Just thinking out loud.
The status of men and women has been subject to many changes over the years.
The first thing we’re taught from an early age is equality. We’ve been taught that men and women have an equal say and equal opportunities, that girls are now being educated and have an equal chance in earning a seat to success. But my question is – why only now?
I remember learning about famous women like Rashundari Devi, Ramabai and Rokeya in my class 9 history book and how something as simple and important as education was forbidden. Education in the 1900’s was upto the father or the husband of the girl or woman. Education for women was prohibited because society felt that it was dangerous and immoral for women to have a voice and say in their own lives. These women played a big role in normalising the most basic rights. The school book even mentions stereotypes and misconceptions about women talking about what society expects from us and what we deserve. Even in science in school, it’s a taboo talking about menstruation. I remember my school teacher skipping the chapter topic on menstruation and puberty. IIt’s like a forbidden topic.
In the olden days, women were uneducated, had to behave a certain way and obey. Even horrendous religious practices and acts used to exist like the infamous sati where a widow sacrifices herself, burning herself to death on her husbands pyre. And believe it or not, the only reason it was banned was because of the British council intervening which means it took foreigners to stop this ridiculous practice and not even our own people who witnessed the death of countless women. And that’s just a dot in the book of horrors that the women of India have faced.
When it comes to schooling, the literacy ratio of India is 65.38% with Male literacy rate at 75.85% and female literacy at 54.16% as per government statistics. Female education in cities is soaring, and the situation is slightly better in rural areas. It has improved and the government is putting its best effort in educating the girl child. I remember going to a government school ngo and seeing half of the class room filled with girls. The same can be said for employment.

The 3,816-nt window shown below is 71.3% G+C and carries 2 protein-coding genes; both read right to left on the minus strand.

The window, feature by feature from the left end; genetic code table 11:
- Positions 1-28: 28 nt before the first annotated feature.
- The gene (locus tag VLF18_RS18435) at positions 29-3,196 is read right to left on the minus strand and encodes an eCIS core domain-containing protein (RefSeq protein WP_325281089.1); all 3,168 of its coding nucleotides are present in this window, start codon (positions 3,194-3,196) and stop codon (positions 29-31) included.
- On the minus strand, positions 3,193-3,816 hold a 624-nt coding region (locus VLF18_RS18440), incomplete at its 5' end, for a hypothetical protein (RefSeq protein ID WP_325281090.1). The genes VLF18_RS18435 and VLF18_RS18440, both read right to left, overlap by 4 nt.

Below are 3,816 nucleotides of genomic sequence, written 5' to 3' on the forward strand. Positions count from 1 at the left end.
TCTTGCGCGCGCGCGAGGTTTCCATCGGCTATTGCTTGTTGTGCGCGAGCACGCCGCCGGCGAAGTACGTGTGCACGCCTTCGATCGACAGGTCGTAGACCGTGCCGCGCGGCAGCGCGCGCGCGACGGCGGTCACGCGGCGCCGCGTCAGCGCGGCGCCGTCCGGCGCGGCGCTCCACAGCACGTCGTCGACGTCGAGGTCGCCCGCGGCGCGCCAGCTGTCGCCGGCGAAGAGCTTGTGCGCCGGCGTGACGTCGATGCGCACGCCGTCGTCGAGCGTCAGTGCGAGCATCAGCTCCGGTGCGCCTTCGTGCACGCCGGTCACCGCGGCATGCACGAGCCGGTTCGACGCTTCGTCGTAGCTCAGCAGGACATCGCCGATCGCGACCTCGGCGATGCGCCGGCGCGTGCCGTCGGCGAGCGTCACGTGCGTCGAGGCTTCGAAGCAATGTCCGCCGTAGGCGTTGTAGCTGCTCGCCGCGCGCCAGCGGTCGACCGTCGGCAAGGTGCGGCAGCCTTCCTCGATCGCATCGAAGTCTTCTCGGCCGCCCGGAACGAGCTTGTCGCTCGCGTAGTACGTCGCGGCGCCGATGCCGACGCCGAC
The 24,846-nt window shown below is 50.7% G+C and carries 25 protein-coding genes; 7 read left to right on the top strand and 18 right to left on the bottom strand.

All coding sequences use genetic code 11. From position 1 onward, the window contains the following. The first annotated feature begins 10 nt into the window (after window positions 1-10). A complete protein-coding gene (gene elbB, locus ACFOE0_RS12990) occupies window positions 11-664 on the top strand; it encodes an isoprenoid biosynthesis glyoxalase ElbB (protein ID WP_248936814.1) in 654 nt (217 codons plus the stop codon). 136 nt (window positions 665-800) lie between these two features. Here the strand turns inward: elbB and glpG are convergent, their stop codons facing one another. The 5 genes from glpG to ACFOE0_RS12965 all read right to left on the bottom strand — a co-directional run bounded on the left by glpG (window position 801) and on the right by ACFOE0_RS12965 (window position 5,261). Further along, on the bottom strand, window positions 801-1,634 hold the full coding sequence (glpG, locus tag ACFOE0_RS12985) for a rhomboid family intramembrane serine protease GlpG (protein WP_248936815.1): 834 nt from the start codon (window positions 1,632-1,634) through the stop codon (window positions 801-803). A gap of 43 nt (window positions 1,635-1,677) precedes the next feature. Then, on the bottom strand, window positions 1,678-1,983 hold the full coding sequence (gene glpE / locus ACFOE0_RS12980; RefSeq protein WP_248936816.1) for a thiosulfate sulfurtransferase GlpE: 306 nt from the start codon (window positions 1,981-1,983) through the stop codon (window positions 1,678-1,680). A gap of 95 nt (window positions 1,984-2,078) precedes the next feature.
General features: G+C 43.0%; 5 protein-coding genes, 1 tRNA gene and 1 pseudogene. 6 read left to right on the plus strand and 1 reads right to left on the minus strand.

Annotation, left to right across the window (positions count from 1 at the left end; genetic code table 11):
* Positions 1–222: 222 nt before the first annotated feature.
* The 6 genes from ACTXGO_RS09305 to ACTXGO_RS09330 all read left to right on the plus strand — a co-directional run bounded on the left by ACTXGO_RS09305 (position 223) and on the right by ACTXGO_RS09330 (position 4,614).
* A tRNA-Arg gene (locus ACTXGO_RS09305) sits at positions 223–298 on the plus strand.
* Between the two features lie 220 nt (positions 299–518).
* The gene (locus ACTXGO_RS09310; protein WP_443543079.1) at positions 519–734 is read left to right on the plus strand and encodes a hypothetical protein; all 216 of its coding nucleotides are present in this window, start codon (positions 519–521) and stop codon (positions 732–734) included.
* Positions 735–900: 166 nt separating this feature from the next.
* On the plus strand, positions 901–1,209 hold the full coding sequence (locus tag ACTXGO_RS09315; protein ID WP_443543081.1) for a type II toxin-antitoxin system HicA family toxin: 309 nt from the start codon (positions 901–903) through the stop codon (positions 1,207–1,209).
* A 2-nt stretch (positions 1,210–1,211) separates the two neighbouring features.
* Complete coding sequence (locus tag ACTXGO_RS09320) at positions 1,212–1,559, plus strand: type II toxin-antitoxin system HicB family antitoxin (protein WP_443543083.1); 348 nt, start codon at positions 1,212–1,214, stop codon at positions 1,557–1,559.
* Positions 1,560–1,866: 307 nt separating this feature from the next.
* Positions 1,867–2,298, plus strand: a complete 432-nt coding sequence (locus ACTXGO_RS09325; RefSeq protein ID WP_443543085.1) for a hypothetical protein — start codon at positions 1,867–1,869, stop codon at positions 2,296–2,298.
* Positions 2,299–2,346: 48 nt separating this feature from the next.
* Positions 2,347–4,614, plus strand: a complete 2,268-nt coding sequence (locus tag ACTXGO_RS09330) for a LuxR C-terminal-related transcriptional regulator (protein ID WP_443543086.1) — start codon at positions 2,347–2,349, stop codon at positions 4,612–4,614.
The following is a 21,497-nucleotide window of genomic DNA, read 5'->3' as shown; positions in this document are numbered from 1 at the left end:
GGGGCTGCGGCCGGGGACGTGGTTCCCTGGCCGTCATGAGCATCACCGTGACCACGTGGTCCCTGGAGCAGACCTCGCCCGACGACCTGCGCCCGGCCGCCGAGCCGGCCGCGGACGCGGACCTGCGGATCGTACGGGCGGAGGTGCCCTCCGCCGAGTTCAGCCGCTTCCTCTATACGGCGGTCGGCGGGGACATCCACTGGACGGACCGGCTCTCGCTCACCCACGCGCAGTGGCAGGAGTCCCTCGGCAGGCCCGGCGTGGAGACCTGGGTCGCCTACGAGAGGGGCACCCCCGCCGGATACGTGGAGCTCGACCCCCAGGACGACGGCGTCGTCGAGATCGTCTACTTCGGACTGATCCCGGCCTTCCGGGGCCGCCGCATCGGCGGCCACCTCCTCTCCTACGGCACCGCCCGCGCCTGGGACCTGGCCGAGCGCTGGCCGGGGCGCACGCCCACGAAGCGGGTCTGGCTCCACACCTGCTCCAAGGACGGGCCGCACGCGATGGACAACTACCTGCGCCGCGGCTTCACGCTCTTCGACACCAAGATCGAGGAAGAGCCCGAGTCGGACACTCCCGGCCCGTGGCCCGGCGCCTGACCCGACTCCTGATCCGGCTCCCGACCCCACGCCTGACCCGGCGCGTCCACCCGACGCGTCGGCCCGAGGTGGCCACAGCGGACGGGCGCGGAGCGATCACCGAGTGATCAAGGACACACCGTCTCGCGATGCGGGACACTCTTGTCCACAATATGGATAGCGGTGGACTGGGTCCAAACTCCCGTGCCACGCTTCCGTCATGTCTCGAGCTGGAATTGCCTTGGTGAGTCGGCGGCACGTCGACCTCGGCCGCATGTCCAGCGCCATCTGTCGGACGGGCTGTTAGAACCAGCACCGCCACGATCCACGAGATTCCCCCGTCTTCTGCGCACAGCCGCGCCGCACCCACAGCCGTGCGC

In all honesty, I thought doing research would add a pleasant ending to this article. I hoped I would end this by saying that things have changed and that we’ve progressed into a modern state but I came across a disturbing article that made me feel the opposite, by The Washington Post – Why India’s modern women say it’s a ‘burden’ to be female. It mentioned all the injustices that Indian women face and how they find it unsafe living in India. This took me back to all the times I have felt unsafe in New Delhi, from all the catcalling, guys thinking it’s funny to joke about rape, creepy rickshaw drivers staring and boys making inappropriate comments. I’m sure that every Delhi girl knows that she has to cover up her skin and every body part even her arms when going out in public to avoid ‘unwanted looks’.
Yesterday I watched a new show on Netflix called Indian matchmaking. Ridiculous. Laughable. It was shown in the show that a woman has no say in her marriage to a man, it’s arranged by the family. She’s expected to be with this person for the rest of her life and the fact that she has no say in it is ridiculous. The most ridiculous part of the whole series was that the guys side of the family gets to pick the girls height, skin colour, religion, background and more. It felt like a business transaction not a marriage. And yes, skin colour matters to them. If a woman is dark skinned in India then she is not worth marrying or is deemed ugly. Ignorance is bliss but if bliss is racism then I want no part of it. Another great example of ignorance and racism is fairness creams and ads. That’s all I saw on television growing up, all the ads portrayed a dark skinned person and the moment they’d use the cream- voila! They’re Caucasian! In my opinion dark skinned people are beautiful and some of the worlds most famous and beautiful models are dark skinned.
I’m gonna run through a sensitive topic – abortion. It’s considered illegal to determine the gender of a child during pregnancy. Why? This is because a girl is considered to be a burden in Indian rural households. In previous times people would abort girl child’s or murder them after knowing the gender of a child. After the decrease in the female sex ratio the government of India decided to make sex determination illegal. Rightfully done. People can’t change but the laws can.
Where do men stand in this analysis?
Everything is the same as it has always been. They still hold more power. There have been changes here and there but their lives are still comfort ridden. They still feel safe. They still get everything they had before.
The situation here is far from perfect but we are working on it. One small step at a time.